I learned about SUMPRODUCT and Double Unary Operators recently. Any test used in array formulas returns an array of TRUE/FALSE values and in order to use the results of that test in a calculation an operator is required to convert those TRUE/FALSE values to 1/0’s. SUMPRODUCT is a built-in Excel function which manages to perform the operation without the use of an array formula. Traditionally I would use an array formula to figure out the total sales of Luke Skywalker in the West region. The formula would look like this:

{= SUM((A1:A10="Luke Skywalker") * (B1:B10="West) * (C1:C10))}

Note that I have assumed the sales figures are actually in column C (the image is assuming column D).

Luke Skywalker Sales in West Region using SUMPRODUCT

Excel is taking three arrays and multiplying them together while simultaneously performing two tests to establish the first two arrays. Mathematically we have {1, 0, 0, 0, 0, 1, 0, 0, 0, 0, 1, 0, 0, 0, 0, 1, 0, 0, 0, 0} for the Luke Skywalker test.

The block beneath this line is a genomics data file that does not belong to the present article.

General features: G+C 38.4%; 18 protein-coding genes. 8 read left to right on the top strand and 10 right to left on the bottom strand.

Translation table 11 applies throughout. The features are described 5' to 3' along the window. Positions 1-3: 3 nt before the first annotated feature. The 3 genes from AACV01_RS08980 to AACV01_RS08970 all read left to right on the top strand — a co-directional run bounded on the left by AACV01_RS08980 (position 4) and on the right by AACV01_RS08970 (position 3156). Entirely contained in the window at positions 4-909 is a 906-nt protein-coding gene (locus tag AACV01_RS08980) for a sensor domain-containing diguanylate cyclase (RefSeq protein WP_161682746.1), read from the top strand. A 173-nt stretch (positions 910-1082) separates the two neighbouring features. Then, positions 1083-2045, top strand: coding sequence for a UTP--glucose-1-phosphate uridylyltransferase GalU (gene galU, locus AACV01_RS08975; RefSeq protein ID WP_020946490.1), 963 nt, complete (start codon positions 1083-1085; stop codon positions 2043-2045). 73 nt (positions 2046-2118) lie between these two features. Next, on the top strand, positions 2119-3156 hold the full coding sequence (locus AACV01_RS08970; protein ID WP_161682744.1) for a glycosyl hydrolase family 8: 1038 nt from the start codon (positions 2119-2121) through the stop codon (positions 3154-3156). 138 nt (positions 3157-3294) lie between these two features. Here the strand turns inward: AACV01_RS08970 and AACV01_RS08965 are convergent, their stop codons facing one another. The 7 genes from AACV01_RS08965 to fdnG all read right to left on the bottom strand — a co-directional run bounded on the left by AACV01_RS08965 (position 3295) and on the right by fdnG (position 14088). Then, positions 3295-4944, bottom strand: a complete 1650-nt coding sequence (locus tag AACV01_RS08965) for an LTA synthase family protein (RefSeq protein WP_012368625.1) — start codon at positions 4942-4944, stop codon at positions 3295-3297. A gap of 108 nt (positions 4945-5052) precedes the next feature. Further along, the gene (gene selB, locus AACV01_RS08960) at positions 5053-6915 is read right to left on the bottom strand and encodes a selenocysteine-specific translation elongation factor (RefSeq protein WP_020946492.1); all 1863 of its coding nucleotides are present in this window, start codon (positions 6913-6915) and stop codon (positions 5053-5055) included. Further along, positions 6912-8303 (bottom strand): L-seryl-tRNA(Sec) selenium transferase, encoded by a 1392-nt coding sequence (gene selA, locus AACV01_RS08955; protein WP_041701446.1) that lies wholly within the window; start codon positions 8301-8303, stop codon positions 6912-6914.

The reason SUMPRODUCT is the better choice than an array formula is it is a built in function, it does not rely on the user recognizing an array formula (Ctrl-Shift-Enter on the original formula I would have used), and the general format of the function makes it easy to figure out what is going on.

The trick here is the addition of the double unary operators on the two tests. I had forgotten about unary operators - you can read up on this elsewhere but bottom line is that the double unary operators cause Excel to convert True/False values into 1’s / 0’s which can be multiplied by values in SUMPRODUCT. So the equivalent SUMPRODUCT formula for this situation would look like:

= SUMPRODUCT(--(A1:A10="Luke Skywalker"), --(B1:B10="West), C1:C10)

Note that those are indeed double dashes in the SUMPRODUCT formula above, the double unary operators that make the formula work.